Businesses are always aiming to make their customers feel satisfied, rather than annoyed. One of the ways they can do that is to communicate with them via mobile messaging platforms.

A 2016 study from Twilio found nine out of 10 people surveyed wanted to talk to brands using that method, but less than half of global companies had the technology in place to offer that option.

More recently, numerous brands and industries have started to talk to customers via text.

If you aren't already using text updates to communicate with your customers, here are a few reasons why you should start:

To Remind Them of Appointments

People around the world abide by regional or national laws that mandate annual inspections to ensure their modes of transportation are roadworthy.

In the United Kingdom, for example, drivers take their vehicles for Ministry of Transport (MOT) tests. However, statistics showed 28 percent of people are late for those inspections.

The organization responsible for overseeing those inspections launched a reminder service via text message or email that gives people reminder messages a month before they need to get their MOT inspections.

Car dealerships can also use text messages to spur interest in service appointments at local providers.

Data indicates fewer than one in three service appointments takes place at dealerships, even though those entities sell all the new vehicles and most of the old ones.

At one Toyota dealership that implemented text message service reminders, 80 percent of people who received them showed up for appointments. That was an increase of 15 to 20 percent versus before the business tried that method.

To Reduce Frustrations From Missed Appointments

When people make appointments at doctors' offices, the reception desk workers typically give them reminder cards that note the time and date of those visits. However, it's easy to lose those before transferring the information to a physical or electronic calendar app.

A study revealed four out of five smartphone users check their devices within 15 minutes of waking up.

If a medical practice sends out appointment reminder texts in batches every morning, that technique could make it highly likely people will read them first thing in the morning.

People miss more than 9 million appointments scheduled at Veterans Affairs medical centers around the U.S. every year, but one facility is trying to reduce that number by offering an opt-in text service that reminds people one week before their appointments, and then again two days prior. Recipients can confirm or cancel appointments by responding to the texts.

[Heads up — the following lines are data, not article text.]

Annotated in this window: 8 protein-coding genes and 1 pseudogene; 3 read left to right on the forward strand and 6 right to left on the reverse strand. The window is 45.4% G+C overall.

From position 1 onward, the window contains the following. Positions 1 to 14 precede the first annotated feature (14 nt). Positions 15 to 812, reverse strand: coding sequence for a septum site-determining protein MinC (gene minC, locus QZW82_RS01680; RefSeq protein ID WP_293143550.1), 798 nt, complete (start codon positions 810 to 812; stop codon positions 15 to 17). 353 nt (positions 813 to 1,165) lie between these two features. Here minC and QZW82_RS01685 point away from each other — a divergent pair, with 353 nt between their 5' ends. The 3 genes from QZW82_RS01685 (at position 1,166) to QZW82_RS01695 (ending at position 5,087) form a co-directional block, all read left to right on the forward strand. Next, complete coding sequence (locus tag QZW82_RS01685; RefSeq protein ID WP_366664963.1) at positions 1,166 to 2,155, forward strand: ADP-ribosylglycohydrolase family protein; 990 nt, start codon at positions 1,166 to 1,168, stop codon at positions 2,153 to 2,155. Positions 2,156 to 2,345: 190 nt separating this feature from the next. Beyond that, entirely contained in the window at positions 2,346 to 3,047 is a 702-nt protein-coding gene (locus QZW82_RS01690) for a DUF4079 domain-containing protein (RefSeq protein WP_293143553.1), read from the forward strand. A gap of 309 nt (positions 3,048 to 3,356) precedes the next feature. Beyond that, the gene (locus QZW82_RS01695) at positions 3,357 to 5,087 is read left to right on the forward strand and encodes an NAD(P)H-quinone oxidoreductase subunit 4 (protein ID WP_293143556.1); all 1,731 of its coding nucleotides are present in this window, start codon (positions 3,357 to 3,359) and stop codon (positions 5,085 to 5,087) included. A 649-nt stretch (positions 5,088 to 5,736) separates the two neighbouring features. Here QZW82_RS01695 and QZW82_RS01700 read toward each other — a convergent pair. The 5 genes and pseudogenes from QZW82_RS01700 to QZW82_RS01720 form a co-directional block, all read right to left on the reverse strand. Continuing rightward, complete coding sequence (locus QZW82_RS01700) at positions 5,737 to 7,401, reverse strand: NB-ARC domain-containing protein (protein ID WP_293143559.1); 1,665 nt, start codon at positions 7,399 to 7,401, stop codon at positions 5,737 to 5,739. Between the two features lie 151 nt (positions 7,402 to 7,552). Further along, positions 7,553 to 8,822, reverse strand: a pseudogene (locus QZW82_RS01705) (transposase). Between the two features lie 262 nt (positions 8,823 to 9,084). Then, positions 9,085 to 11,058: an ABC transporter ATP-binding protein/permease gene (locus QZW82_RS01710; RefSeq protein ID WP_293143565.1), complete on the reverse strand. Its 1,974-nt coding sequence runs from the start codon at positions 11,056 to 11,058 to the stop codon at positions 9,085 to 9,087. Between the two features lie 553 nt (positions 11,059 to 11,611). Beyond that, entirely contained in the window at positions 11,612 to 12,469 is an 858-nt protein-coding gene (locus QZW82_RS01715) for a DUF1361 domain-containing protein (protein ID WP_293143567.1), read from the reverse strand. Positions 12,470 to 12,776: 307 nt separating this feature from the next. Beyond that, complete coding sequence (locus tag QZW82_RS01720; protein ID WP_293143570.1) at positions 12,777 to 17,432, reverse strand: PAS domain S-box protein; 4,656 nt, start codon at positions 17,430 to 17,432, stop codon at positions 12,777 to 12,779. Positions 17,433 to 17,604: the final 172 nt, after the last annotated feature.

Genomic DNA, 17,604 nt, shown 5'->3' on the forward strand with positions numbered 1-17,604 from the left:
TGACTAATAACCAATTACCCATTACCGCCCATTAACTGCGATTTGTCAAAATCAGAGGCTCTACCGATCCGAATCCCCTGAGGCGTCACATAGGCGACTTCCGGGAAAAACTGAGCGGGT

A study found 23 percent of patients don't show up for appointments unless they get reminders. Those no-shows cause problems for doctors who waste time by getting ready to see people who never arrive, and harms patients who need treatment and can keep appointments, but don't have opportunities due to fully booked schedules at facilities.

To Get Customer Feedback

If companies don't stay abreast of customer desires, it'll be extremely difficult to maintain customer relationships.

One Global 500 company began sending feedback surveys via text message and found 96 percent of recipients responded within 24 hours.

To Tell Customers About Limited-Time Events

Researchers found people read 90 percent of text messages they receive within three minutes. So, that communication format is excellent for letting people know about events that don't last very long, such as one-day sales, free seminars at local businesses or the opportunity to get 50 percent off a purchase for coming in with an "I Voted" sticker on Election Day.

Last fall, Target gave people a preview of Black Friday deals by launching an earlier sale on things people could use to make their Thanksgiving meals tastier, such as kitchen appliances.

Shoppers could text a dedicated number to receive a digital coupon for in-store discounts. A store could do something similar by sending text messages that detail some of the most impressive advertised deals a few days before paper flyers get distributed with newspapers.

The retailer tested a text campaign for other limited-time opportunities, too: open positions at its stores. It rolled out the effort in 170 of its locations, and about one-third of people who received notifications about jobs followed through and applied for them.

Elsewhere in the retail realm, T-shirt retailer TeePublic found text message marketing provided a 25 percent conversion rate, versus only 9 percent for sales messages sent via email. Also, Adam Lasky, the company's marketing director, reports 50,000 customers have signed up for the service since it launched in May 2017, and 40,000 still opt to receive them, which indicates they appreciate the content of the messages.

Although some of these examples of text message marketing relate to specific industries, it's easy to apply them across all sectors.

For example, hair salons or even local school districts planning parent-teacher meetings could benefit from the medical appointment scheduling tactic.

Customers like receiving texts, and they respond to them favorably compared to other methods.

That means there are few solid reasons for businesses to delay further intentions to reach out through mobile messaging platforms.